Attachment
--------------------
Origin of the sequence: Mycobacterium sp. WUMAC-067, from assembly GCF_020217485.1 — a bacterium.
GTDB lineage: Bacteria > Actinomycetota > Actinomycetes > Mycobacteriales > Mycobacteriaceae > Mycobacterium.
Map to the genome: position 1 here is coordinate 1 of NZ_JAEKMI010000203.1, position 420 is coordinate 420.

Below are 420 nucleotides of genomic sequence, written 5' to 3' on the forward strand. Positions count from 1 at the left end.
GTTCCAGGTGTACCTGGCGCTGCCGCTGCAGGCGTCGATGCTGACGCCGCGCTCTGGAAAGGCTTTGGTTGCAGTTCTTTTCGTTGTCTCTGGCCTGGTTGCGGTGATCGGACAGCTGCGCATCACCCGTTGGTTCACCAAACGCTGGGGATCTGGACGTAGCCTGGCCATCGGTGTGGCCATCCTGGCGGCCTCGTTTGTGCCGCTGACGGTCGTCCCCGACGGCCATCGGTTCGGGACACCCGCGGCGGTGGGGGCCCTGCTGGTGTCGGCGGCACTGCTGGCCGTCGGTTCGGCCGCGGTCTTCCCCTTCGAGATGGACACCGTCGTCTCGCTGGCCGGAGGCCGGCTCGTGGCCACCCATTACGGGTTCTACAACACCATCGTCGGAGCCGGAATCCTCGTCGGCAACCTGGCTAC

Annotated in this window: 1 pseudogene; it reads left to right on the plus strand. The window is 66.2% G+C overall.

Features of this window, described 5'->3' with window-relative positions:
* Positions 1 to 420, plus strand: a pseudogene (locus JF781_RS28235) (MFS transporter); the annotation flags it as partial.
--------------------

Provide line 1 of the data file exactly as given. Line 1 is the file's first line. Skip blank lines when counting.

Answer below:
Origin of the sequence: Mycobacterium sp. WUMAC-067, from assembly GCF_020217485.1 — a bacterium.